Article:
Our chickens stopped laying, and we couldn’t figure out why.
It was the week leading into Thanksgiving, when I was baking and cooking and preparing to host overnight guests (and serve them lots of eggs). Obviously very bad timing!
Winter is always a time of low production because of shorter days with less sunlight, but this year we accidentally stressed our laying hens and they stopped laying, just like that.
It was time to move them from free ranging in the cow field to their winter home in our far garden. This spot offers more wind protection when temps are low, plus we need their help to clean up the garden, fertilize the soil, and eat overwintering pests.
We did the same thing last year and it worked great. But here’s where we went wrong…
Why our chickens stopped laying
This year we have more chickens and more coops, and we combined them all together in the garden. Apparently combining flocks causes stress. Oops! The chickens have to reestablish pecking order, and there are multiple roosters, and it just stresses them out.
Plus, it’s winter. Plus, a bunch of them are molting. So we basically caused a triple whammy, and we have no eggs.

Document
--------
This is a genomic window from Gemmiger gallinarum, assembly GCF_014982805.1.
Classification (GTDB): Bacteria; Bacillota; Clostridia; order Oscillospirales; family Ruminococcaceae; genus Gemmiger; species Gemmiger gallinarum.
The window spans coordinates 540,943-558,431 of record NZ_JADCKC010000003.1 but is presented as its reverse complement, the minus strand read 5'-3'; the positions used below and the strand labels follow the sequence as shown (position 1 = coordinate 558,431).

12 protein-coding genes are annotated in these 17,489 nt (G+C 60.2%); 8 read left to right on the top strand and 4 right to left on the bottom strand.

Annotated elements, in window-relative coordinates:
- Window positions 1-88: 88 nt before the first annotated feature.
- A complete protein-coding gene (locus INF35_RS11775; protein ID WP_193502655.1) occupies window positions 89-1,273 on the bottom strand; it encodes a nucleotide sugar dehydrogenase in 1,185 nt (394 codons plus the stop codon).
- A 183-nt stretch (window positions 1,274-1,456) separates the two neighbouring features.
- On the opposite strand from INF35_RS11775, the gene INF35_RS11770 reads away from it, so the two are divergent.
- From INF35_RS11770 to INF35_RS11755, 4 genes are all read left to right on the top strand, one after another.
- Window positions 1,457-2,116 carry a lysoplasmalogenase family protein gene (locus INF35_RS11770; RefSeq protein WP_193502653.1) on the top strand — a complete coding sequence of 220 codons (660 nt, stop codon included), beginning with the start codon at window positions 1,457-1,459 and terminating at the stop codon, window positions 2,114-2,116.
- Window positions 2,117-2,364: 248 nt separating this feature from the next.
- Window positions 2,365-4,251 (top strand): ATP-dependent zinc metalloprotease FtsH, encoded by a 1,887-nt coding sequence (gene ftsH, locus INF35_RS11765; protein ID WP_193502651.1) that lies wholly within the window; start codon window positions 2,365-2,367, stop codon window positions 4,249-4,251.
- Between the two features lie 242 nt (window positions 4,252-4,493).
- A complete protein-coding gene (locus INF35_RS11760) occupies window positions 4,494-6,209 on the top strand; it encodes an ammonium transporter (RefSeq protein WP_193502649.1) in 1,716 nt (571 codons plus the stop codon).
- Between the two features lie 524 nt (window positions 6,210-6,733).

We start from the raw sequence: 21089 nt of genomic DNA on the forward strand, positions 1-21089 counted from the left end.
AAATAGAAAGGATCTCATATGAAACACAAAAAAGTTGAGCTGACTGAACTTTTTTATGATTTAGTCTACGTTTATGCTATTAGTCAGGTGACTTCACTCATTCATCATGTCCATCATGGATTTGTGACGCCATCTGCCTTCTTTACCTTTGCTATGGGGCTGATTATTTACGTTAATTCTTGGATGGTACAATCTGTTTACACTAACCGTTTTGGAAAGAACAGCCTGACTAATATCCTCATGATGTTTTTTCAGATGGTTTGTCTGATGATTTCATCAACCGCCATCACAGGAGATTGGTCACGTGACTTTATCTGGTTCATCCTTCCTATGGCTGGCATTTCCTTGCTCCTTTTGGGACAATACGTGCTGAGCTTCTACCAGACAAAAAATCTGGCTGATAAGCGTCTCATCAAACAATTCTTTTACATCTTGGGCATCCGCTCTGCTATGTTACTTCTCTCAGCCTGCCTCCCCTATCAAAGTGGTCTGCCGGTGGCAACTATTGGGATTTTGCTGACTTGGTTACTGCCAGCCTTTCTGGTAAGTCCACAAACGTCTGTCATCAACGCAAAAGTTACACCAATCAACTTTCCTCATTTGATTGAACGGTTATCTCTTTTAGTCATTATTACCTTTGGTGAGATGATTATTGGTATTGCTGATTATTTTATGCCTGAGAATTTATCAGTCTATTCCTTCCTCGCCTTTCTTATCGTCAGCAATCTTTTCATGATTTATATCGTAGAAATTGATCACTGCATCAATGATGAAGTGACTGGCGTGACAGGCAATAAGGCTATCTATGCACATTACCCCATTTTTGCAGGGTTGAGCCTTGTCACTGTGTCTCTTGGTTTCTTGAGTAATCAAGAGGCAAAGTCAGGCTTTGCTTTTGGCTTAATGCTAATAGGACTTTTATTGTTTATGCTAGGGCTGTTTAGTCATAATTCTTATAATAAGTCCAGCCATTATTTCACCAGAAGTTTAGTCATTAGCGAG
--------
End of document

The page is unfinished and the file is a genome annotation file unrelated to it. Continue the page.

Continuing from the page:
What we’ll do differently next year
Oh well, now we know. Next year we’ll make two changes:
1. Wait until AFTER Thanksgiving to move the chickens to their winter home.
2. Use electric netting to confine each flock to a separate area of the garden.
For now, we just have to wait for the ladies to sort themselves out and get accustomed to their new surroundings. I sure hope they’re back in business soon!
Kathleen Henderson is the yankee behind the homestead. Follow along as we grow real food and three boys while renovating a 20-acre farm in northern Virginia. Do you love homegrown food, Paleo-ish recipes, and natural living? You’re in good company! Let’s grow together…